Climate Change Impacts on World’s Smallest Rabbit

How a discovery is leading to better protection of the pygmy rabbit

Pygmy rabbit (Brachylagus idahoensis) | Photo by R. Dixon (IDFG) and H. Ulmschneider (BLM) NatureServe’s member program in Nevada has discovered that the pygmy rabbit—which is as adorable as it sounds—is vulnerable to climate change. Their discovery has set off a chain reaction of events that will lead to better protection for this tiny creature.

The pygmy rabbit is the world's smallest leporid - a family of mammals that includes rabbits and hares. They are less than a foot long and weigh about a pound. These little creatures are highly dependent on thick clumps of big sagebrush in the Great Basin of the American West.

Although there was once a proposal to list the species under the Endangered Species Act, listing was deemed unwarranted at the time. In Nevada, no one paid particular attention to the species until recently, when Kristin Szabo’s team at NatureServe’s member program, Nevada Natural Heritage, ran a climate change vulnerability assessment of this species.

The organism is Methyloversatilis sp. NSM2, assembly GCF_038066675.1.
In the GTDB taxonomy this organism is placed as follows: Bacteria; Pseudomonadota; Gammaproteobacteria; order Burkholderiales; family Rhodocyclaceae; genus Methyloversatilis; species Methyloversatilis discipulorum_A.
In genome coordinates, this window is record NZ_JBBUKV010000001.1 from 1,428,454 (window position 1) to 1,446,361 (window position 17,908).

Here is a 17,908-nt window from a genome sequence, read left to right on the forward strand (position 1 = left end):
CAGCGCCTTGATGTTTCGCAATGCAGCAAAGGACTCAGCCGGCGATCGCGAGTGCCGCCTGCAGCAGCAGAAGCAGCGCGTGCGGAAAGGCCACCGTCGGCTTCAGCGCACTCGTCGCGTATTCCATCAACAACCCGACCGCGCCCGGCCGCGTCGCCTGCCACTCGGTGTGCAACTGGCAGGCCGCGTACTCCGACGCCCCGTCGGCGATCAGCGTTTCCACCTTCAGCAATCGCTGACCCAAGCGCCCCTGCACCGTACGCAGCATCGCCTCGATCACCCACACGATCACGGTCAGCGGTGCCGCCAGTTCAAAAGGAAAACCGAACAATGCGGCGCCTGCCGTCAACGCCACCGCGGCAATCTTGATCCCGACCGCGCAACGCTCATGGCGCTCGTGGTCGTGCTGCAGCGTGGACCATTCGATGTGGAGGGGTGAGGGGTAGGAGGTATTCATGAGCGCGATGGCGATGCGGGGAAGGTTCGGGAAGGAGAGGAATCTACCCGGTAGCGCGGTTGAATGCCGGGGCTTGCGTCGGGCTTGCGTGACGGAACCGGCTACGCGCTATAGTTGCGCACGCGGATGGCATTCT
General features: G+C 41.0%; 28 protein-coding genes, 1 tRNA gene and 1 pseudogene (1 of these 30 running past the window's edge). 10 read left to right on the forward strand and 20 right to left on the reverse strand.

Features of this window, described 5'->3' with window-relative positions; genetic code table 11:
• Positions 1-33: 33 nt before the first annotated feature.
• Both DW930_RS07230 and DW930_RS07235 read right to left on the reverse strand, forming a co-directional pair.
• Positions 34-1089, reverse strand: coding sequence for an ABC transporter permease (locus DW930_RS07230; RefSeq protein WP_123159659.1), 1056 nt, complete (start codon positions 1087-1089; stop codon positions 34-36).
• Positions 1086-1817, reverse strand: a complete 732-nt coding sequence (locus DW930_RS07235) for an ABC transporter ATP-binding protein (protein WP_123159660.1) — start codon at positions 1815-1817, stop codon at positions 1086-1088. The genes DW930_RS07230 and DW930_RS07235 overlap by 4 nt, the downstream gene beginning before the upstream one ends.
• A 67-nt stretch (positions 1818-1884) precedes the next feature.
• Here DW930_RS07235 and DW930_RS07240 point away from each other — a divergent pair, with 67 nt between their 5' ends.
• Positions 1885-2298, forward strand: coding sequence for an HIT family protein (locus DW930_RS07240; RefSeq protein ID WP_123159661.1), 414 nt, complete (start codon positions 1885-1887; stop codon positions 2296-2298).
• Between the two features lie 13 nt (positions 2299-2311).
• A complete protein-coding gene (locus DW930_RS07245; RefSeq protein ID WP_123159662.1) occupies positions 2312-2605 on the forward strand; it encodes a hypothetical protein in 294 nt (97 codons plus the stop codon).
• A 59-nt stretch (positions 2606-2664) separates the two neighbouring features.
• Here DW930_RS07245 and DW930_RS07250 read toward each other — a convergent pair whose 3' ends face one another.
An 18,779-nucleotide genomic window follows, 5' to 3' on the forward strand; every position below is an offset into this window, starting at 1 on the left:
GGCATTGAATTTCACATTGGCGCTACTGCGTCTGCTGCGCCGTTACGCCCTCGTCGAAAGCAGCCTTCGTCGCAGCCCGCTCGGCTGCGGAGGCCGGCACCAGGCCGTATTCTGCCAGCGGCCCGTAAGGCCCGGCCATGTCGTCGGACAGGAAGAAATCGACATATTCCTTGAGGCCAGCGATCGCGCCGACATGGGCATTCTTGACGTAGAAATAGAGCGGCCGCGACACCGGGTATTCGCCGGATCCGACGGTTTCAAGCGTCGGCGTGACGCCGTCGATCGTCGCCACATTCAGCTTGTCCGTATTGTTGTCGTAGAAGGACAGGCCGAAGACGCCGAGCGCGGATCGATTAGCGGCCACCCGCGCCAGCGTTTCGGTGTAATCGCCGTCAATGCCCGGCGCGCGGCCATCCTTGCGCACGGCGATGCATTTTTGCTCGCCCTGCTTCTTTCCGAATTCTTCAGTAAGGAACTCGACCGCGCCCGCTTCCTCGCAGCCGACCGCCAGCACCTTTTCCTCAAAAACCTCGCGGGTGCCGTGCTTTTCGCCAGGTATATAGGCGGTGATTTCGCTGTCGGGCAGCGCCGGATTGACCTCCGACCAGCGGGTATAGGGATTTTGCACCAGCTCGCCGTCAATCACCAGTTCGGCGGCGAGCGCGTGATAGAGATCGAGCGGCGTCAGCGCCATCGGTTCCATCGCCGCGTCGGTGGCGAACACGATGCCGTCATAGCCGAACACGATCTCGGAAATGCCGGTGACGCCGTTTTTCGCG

Using NatureServe’s Climate Change Vulnerability Index, Kristin’s team found that the pygmy rabbit is Extremely Vulnerable to climate change. The pygmy rabbit’s diet and habitat are primarily based on the sagebrush plant, which does not respond well to warming temperatures, further increasing its vulnerability to fire and invasive species.

Because of Kristin’s study, the Nevada Department of Wildlife has initiated a multi-year study in conjunction with the University of Nevada, Reno to determine the ecology and demography of pygmy rabbits in the state.  “This is the first step in managing this species for greater resilience in the face of climate change,” said Jennifer Newmark, Nevada Department of Wildlife’s Wildlife Diversity Division Administrator.

Nevada now is tracking this species to determine current population trends and whether more intensive management actions are needed. Because of Kristin’s discovery, the pygmy rabbit is now under careful watch by the conservation community.

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